The Null Device
More on the explosion in product placement in television shows, brought about by advertisers' concern that consumers may be skipping ads:
In a recent episode of the NBC series Medium, writers had to work the movie Memoirs of a Geisha into the dialogue three times because of a deal the network made with Sony earlier in the season. They even had the characters go on a date to an early screening of the movie and bump into friends who had just viewed Geisha to tell them how good it was.
Another product placement intruded a touching scene on ABC's soap opera, All My Children, when writers were forced to incorporate a line about a new Wal-Mart perfume into the dialogue as a character, Greenlee, sat at the bedside of her husband who was suffering from a fatal gunshot wound.
Italian Prime Minister and media tycoon Silvio Berlusconi has made statements defending a footballer, facing criticism for using the Fascist salute as "a bit of a show-off". That, in itself, is not particularly shocking for a conservative politician; however, he followed it up with a defense of the legitimacy of Fascism:
"Fascism in Italy was never a criminal doctrine. There were the racial laws, horrible, but because one wanted to win the war with Hitler," Mr Berlusconi told foreign journalists.Of course, given that Berlusconi has near-total control of Italy's television (owning the largest private TV network and controlling state-run TV, which, presumably, is not funded by a BBC-style license fee), he stands a chance of getting away with it and winning the next election (which he is confidently boasting that he will).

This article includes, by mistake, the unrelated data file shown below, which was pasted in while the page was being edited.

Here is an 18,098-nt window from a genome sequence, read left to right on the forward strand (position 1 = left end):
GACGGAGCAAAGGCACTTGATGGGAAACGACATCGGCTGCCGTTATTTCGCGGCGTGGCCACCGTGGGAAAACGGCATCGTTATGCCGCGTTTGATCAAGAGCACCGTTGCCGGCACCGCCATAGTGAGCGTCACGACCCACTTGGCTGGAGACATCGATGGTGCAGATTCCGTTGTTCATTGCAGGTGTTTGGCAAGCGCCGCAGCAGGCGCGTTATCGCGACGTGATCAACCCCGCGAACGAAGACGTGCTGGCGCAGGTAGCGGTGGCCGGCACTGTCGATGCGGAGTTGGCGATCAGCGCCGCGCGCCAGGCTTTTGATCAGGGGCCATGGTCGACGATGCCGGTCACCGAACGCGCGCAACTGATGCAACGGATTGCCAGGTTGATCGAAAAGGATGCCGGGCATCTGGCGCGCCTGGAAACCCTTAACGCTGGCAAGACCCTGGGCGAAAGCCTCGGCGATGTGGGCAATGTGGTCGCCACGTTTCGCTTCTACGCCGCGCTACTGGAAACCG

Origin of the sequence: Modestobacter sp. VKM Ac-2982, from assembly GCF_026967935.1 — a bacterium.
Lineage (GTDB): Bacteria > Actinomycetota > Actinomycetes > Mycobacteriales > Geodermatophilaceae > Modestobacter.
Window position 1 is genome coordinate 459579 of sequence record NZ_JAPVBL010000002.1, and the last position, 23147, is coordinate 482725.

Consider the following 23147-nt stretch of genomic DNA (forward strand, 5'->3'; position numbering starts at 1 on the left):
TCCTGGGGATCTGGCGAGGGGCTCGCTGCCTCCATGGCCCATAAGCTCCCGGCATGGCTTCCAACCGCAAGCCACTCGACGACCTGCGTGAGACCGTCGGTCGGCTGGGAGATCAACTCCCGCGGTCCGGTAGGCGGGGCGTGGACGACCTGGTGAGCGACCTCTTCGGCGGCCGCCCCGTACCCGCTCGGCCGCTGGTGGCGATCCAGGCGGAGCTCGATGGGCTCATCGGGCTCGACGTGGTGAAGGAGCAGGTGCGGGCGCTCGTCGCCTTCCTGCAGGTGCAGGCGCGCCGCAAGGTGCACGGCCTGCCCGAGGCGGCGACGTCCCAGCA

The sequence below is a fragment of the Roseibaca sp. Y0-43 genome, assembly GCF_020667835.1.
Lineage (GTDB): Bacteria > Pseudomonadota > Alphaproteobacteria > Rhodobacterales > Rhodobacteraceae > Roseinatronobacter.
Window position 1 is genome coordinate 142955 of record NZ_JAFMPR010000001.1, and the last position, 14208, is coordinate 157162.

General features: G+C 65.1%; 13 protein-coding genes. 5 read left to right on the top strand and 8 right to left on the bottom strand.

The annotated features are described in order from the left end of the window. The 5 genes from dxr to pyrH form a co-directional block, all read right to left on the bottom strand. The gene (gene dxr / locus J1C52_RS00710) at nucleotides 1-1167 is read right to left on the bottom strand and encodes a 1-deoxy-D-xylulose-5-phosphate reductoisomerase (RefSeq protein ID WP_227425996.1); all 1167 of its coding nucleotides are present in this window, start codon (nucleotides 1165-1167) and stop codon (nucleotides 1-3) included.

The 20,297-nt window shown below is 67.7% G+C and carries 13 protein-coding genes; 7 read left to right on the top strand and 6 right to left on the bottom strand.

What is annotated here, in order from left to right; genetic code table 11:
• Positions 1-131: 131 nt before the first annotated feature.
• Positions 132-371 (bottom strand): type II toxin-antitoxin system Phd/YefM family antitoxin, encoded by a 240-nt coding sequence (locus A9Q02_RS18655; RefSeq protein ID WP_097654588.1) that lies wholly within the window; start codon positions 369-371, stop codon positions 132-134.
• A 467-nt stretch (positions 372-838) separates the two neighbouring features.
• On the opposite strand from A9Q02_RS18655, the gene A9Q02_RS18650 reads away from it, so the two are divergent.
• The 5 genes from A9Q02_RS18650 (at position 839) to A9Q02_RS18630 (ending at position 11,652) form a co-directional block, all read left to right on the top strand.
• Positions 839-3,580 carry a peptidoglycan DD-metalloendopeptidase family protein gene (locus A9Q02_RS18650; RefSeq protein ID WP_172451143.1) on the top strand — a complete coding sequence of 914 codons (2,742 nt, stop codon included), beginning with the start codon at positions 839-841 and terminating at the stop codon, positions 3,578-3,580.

I finally got around to watching the Hitchhiker's Guide to the Galaxy movie.
For the most part, I enjoyed it. The new parts of the script, in many places did seem rather Douglas Adamsesque. The visual design and effects also worked rather nicely, giving the whole film a slightly cartoonish, Monty Pythonesque look. For the most part, the obvious concessions to the Hollywood story (the vogons becoming the main bad guys, as a film needs a villain, for example) were relatively unobstrusive, and the casting was quite apt. Except for two glaring flaws.
Firstly, the character of Trillian. In the books and other material, she was somewhat intelligent and rounded as a character. In the film, she is a vacuous bimbo; a shiny American-TV-show female character who looks and behaves as if she should have canned laughter after each of her one-liners, and, in actual personality, is little more than a plot device.
Which brings me to the second flaw: the way that Arthur's history with Trillian was fleshed out into a standard Hollywood romcom plotline, complete with schmaltzy dialogue (the scene about "the real answer" was cringeworthy), undoubtedly at the behest of some studio bean-counter insistent on following proven formulas to maximise audience appeal. I think the DVD should have come with an option to view a cut with the studio hacks' commercially-driven additions edited out (much like the Criterion box set of Brazil).
All in all, if one cauterises those memories from one's brain Zaphod-fashion, the film is quite enjoyable. I enjoyed it more than Willy Wonka and the Chocolate Factory, the other (and weaker) cool-stylised-pictures film of this year.